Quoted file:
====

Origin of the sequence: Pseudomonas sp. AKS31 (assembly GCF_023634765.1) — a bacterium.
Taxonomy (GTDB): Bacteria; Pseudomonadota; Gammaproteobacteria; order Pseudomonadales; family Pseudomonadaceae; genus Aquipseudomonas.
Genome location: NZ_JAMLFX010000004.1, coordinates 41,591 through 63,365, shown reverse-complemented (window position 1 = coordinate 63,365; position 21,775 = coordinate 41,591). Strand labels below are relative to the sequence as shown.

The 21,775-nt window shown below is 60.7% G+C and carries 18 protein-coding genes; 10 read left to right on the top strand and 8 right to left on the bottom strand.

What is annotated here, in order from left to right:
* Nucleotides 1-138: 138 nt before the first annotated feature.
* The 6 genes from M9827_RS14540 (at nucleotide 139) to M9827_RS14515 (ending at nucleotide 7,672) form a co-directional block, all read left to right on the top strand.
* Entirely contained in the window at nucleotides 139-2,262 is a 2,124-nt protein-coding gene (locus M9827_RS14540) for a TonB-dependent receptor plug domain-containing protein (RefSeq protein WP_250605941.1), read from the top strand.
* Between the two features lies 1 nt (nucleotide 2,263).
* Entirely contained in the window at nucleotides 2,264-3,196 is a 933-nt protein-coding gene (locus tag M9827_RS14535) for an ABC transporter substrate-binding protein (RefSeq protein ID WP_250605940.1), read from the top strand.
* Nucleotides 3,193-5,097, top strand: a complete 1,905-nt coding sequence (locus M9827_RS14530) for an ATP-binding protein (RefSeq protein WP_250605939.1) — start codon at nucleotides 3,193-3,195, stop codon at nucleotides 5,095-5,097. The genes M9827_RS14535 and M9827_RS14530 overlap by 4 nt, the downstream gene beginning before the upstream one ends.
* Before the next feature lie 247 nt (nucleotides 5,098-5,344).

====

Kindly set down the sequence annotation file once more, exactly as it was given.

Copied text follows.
Origin of the sequence: Pseudomonas sp. AKS31 (assembly GCF_023634765.1) — a bacterium.
Taxonomy (GTDB): Bacteria; Pseudomonadota; Gammaproteobacteria; order Pseudomonadales; family Pseudomonadaceae; genus Aquipseudomonas.
Genome location: NZ_JAMLFX010000004.1, coordinates 41,591 through 63,365, shown reverse-complemented (window position 1 = coordinate 63,365; position 21,775 = coordinate 41,591). Strand labels below are relative to the sequence as shown.

The 21,775-nt window shown below is 60.7% G+C and carries 18 protein-coding genes; 10 read left to right on the top strand and 8 right to left on the bottom strand.

What is annotated here, in order from left to right:
* Nucleotides 1-138: 138 nt before the first annotated feature.
* The 6 genes from M9827_RS14540 (at nucleotide 139) to M9827_RS14515 (ending at nucleotide 7,672) form a co-directional block, all read left to right on the top strand.
* Entirely contained in the window at nucleotides 139-2,262 is a 2,124-nt protein-coding gene (locus M9827_RS14540) for a TonB-dependent receptor plug domain-containing protein (RefSeq protein WP_250605941.1), read from the top strand.
* Between the two features lies 1 nt (nucleotide 2,263).
* Entirely contained in the window at nucleotides 2,264-3,196 is a 933-nt protein-coding gene (locus tag M9827_RS14535) for an ABC transporter substrate-binding protein (RefSeq protein ID WP_250605940.1), read from the top strand.
* Nucleotides 3,193-5,097, top strand: a complete 1,905-nt coding sequence (locus M9827_RS14530) for an ATP-binding protein (RefSeq protein WP_250605939.1) — start codon at nucleotides 3,193-3,195, stop codon at nucleotides 5,095-5,097. The genes M9827_RS14535 and M9827_RS14530 overlap by 4 nt, the downstream gene beginning before the upstream one ends.
* Before the next feature lie 247 nt (nucleotides 5,098-5,344).